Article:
Sequins Wed 03-Nov-10 20:58:21

I think you could find a 20 to 25 yr old (say) au pair or "au pair plus" with perfectly good English. You can interview by Skype.

Treeesa Wed 03-Nov-10 23:10:45

Our au pair is Romanian and her English is almost fluent as are most of her other Romanian friends who come round to see her.

firefrakkers Thu 04-Nov-10 05:21:48

I wrote this huge post and my iPhone swallowed it

Basically EMT - English Mother Tongue. Don't discount other candidates if you think your DS might cope with them/they might cope with DS but it's true dealing with a speech delayed child in a foreign language is often 10x more challenging than dealing with one in your own. Put him on the phone/skype and listen in to how they cope.

£150 a week is high especially in termtime but if you employ a nanny you're used to payroll. Is that £150 gross or net? To keep it under the threshold you could offer £95/week on the understanding term time hours balance the holiday care. You're presumably familiar with all the other aspects of being an employer.

I'm not sure what the rules are on A2 nationals working full days in the school holidays - normally if here as an au pair they can only work 5 hours/day.

Only needing 3 days afterschool care makes it much more attractive to a student which might work better if you don't need regular care in the holidays. But it's less reliable than an au pair arrangement, if cheaper.

stillcrying Thu 04-Nov-10 06:03:31

Lots to think about - and I was worried £150 wouldn't be enough so that's good. Obviously happy to pay less! Skype interviews are a good idea. I've no objection to someone with English as a second language if the standard is high, either.

Is this someone I would find through an agency, or are there other routes?

It's reassuring to know that want I want might be feasible. I am scarred by the memory of my friend's string of au pairs - terrified Croation girls barely out of their teens who hardly spoke a word of English and spent all day weeping in their room because they we're homesick...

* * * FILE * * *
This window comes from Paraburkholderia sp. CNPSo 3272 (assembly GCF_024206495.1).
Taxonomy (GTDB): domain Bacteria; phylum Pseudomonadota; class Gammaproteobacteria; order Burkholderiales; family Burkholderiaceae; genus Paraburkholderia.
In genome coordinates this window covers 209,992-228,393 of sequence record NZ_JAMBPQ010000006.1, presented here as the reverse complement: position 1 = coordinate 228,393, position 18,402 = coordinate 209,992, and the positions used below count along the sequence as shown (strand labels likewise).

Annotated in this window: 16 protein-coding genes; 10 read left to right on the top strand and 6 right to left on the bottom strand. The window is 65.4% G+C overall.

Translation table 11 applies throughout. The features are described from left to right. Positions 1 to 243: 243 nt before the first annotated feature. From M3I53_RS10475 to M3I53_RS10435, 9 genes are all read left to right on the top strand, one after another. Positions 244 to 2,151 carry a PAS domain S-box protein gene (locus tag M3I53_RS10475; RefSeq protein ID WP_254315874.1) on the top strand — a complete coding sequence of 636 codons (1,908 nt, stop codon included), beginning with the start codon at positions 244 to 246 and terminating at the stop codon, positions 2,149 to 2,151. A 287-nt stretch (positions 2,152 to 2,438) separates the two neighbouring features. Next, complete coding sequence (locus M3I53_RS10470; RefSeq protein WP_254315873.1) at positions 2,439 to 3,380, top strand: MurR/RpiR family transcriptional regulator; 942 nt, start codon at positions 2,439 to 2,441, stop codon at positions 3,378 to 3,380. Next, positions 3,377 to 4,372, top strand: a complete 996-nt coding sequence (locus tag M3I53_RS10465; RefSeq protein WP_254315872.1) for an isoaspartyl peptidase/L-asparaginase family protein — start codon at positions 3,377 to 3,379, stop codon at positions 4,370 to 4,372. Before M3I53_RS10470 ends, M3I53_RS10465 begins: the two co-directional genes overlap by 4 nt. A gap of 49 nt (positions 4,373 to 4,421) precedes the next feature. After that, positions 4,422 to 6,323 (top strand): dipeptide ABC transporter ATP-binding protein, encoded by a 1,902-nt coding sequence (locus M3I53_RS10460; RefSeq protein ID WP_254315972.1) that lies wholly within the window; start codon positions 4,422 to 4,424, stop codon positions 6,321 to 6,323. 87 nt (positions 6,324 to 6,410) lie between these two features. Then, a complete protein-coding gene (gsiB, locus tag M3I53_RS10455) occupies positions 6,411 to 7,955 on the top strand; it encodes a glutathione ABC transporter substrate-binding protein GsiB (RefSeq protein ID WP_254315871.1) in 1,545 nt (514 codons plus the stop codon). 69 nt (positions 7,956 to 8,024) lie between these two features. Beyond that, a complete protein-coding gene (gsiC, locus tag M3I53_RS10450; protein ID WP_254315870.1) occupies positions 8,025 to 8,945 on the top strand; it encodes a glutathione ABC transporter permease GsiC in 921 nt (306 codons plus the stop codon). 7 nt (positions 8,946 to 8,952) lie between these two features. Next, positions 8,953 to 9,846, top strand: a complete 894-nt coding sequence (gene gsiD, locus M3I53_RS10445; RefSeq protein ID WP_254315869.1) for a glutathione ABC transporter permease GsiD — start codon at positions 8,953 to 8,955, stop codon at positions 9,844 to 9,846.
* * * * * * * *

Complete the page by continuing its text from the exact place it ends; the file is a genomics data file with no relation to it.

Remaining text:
firefrakkers Thu 04-Nov-10 06:11:31

Aupairworld and greataupair are 2 fairly good sites but you need to do a lot of legwork yourself sifting through rubbish unsuitable candidates.

An agency should help do that for you.

Either way before you start pin down exactly what hours, duties, pay etc will be. Then work out the profile of your au pair - level of English, driver, needs to have worked away from home, gap year student, whatever criteria you think you want and be as specific as possible in your ad. That way it reduces timewasters if you're self-recruiting, or at least people who look good but fail on one of your unspecified criteria, or makes an agency job easier.

You have ages yet if you only want themnext September. When is your nanny leaving? Will she settle your DS into school meaning your AP start date is more likely to be end Sept/October?

StillSquiffy Thu 04-Nov-10 09:05:59

It takes a lot of legwork but you can find fabulous people.

I now always go for male APs for a number of reasons:-
1) They find it more difficult to get work so you get much more choice. Means you can specify (as I do) 25 yrs plus, graduate, driver etc. You don't have to compromise on skillset. I also insist on fluent English as well (have found that is generally the case for Scandinavians but other ocuntries you need to skype.